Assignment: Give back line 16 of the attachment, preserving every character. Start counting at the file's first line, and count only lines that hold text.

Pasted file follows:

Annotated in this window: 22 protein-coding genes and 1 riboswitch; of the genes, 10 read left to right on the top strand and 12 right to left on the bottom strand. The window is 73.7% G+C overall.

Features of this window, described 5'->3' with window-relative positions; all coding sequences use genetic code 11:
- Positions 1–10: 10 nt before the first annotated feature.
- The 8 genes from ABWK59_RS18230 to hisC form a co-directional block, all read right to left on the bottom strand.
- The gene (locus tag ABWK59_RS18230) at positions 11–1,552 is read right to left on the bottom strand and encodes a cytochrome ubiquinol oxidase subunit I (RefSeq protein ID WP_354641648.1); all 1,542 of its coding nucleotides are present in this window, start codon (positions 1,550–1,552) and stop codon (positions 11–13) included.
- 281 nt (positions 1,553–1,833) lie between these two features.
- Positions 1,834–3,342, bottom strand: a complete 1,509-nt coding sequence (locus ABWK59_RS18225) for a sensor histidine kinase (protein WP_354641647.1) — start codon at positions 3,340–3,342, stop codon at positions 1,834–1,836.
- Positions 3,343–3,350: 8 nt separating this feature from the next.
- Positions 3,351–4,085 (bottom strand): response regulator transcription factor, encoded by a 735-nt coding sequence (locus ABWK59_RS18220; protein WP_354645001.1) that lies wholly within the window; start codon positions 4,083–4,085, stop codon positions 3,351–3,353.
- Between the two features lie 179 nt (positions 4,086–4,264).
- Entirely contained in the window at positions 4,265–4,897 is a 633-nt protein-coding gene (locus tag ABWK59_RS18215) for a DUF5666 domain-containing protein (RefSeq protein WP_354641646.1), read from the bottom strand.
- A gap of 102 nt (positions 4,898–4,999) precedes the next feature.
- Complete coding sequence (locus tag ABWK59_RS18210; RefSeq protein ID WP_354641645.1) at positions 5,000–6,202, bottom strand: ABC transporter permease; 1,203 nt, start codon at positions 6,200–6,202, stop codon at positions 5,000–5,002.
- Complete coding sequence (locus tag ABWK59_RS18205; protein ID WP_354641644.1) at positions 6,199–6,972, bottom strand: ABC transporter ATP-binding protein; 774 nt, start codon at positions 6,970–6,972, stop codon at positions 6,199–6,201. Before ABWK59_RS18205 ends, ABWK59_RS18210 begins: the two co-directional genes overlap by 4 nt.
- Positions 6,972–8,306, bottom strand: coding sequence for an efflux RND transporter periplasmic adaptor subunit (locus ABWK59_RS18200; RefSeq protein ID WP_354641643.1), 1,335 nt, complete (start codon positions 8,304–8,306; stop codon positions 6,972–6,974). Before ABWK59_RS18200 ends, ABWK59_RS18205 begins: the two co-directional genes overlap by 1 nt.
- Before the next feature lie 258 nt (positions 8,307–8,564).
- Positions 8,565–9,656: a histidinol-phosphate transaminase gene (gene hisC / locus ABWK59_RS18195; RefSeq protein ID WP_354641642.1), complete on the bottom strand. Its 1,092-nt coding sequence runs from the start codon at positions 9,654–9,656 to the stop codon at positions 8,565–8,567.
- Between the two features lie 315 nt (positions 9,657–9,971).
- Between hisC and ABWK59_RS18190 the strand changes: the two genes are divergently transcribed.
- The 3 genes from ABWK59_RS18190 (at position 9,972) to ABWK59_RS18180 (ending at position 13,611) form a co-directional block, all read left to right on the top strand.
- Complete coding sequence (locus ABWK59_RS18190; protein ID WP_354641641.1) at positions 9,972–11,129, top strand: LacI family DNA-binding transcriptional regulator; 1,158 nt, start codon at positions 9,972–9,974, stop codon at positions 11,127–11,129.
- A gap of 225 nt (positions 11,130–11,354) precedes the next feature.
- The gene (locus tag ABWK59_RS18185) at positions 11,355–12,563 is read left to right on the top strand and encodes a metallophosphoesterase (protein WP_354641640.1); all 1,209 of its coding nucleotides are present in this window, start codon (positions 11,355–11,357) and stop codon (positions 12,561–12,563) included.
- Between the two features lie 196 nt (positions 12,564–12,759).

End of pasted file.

- Before the next feature lie 258 nt (positions 8,307–8,564).